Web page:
Roadway to Freedom!

The road to Independence was certainly not an easy one for India. It took effort and sacrifices from countless martyrs and civilians whom we celebrate today. Let’s take a walk down some memorable roads that you could plan a drive to, and let the patriotism hit you right in the feels.

Mumbai, Hutatma Chowk

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Located in the busy business quarters of Fort. Hutatma Chowk derives its name from an incident of the past where the Samyukta Maharashtra Samiti was fired upon by the police during a peaceful protest leading to 105 deaths.  A statue of a “Martyr with a Flame” next to the Flora Fountain stands as a memorial to the martyrs. The Flora Fountain was built in 1860. It was built at a total cost of Rs. 47,000, a large sum in those days. It represents the Roman Goddess Flora, the Goddess of Abundance. The Fountain is an intricately sculpted piece of art and a historical monument.

New Delhi, Rajpath

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Rajpath (meaning “King’s Way”) is a ceremonial boulevard stretching from Rashtrapati Bhavan (the President’s home) on Raisina Hills through Vijay Chowk and India Gate to National Stadium. The annual Republic Day parade takes place on 26 January on Rajpath. Considered one of the most important roads in India, the avenue is lined on both sides by huge lawns, canals, and rows of trees.

Pune, Maneckji Mehta Road 

Originally Staunton Road, named after Francis Staunton a British captain, who led the troops in the Battle of Koregaon Bhima where the Marathas were defeated. Maneckji Mehta Road has been laid out by the British East India Company and subsequently by the British Army in a grid-like fashion, with almost military precision. Roads turn at right-angles and modifications are appropriate at places where artillery and soldiers were stationed.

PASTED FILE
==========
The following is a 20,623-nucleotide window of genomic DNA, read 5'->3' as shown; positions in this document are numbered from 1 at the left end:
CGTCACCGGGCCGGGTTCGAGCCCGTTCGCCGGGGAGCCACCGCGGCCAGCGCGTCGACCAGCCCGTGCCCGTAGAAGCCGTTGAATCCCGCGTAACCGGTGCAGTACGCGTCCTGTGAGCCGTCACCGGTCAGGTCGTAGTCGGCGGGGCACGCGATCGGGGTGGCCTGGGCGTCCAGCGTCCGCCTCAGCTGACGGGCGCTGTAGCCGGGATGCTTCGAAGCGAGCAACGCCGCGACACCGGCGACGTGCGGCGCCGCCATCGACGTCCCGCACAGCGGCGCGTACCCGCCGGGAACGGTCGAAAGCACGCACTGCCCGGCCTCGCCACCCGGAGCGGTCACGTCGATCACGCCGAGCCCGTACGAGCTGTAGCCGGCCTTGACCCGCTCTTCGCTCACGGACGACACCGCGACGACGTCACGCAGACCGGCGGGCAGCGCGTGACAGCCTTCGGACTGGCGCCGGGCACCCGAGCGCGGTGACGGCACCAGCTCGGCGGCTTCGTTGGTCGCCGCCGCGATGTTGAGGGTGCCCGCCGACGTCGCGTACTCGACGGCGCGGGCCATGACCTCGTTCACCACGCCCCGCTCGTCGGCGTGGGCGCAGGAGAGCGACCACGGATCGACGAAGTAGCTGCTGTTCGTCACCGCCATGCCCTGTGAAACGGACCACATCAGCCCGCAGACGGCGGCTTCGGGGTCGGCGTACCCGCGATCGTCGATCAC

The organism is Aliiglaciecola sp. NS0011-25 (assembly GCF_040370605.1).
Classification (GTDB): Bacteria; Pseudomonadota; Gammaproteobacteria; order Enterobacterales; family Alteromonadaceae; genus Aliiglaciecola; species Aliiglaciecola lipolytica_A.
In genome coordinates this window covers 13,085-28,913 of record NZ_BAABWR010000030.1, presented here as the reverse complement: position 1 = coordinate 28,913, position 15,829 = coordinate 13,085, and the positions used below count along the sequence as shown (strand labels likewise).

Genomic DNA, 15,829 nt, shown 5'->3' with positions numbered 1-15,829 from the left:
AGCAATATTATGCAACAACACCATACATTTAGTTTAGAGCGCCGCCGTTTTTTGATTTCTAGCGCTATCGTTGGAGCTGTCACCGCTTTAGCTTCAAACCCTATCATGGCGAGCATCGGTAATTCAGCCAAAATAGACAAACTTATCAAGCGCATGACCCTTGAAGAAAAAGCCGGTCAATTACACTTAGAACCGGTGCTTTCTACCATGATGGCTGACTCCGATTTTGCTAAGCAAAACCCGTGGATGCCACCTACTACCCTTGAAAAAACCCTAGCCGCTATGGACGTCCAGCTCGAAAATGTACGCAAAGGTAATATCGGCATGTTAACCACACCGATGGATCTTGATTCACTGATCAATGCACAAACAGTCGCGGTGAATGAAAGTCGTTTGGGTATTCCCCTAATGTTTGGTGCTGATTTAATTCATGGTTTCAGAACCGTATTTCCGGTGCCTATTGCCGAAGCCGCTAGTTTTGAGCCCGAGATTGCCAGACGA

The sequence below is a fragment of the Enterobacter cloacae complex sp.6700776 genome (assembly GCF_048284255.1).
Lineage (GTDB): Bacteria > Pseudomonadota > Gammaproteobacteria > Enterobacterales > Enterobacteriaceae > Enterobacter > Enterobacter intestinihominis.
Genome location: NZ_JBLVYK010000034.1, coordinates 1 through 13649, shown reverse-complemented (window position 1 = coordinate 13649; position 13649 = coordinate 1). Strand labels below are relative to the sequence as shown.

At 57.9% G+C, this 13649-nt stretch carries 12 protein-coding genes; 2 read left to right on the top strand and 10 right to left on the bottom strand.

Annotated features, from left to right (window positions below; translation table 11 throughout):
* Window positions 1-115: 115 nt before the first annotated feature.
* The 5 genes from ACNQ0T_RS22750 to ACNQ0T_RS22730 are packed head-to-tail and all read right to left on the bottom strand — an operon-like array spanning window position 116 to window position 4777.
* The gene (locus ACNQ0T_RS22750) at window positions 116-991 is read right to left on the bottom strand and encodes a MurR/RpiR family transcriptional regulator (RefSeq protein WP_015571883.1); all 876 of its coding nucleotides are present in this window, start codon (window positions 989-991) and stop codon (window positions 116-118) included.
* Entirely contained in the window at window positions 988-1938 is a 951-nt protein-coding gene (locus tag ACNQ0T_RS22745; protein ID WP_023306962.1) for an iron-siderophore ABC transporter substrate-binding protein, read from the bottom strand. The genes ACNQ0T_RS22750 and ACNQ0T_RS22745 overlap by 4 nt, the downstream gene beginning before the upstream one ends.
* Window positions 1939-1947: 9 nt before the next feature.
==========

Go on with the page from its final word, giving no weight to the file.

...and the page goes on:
Nrupatunga Road, Bangalore

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One of the busiest roads in Bangalore, Nrupatunga connects Ambedkar Veedhi to Kempegowda Road. Director General of Police Headquarters, Reserve Bank of India and the Chief Metropolitan Magistrate are housed on the street. Earlier known as Cenotaph Road, it was renamed after renowned Kannada poet Nrupathunga. The Cenotaph stood where the Corporation Circle now stands. It was built in memory of English soldiers who died in wars with Tippu Sultan, it was demolished 1964.

India houses hundreds of such roads that hold heritage and a tale to tell. Just like our road to freedom. This Independence Day take a drive down these lanes and relive the feeling of Independence. And of course, don’t let the absence of a vehicle stop you, we’re here!

Know of any such roads in your city, let us know!

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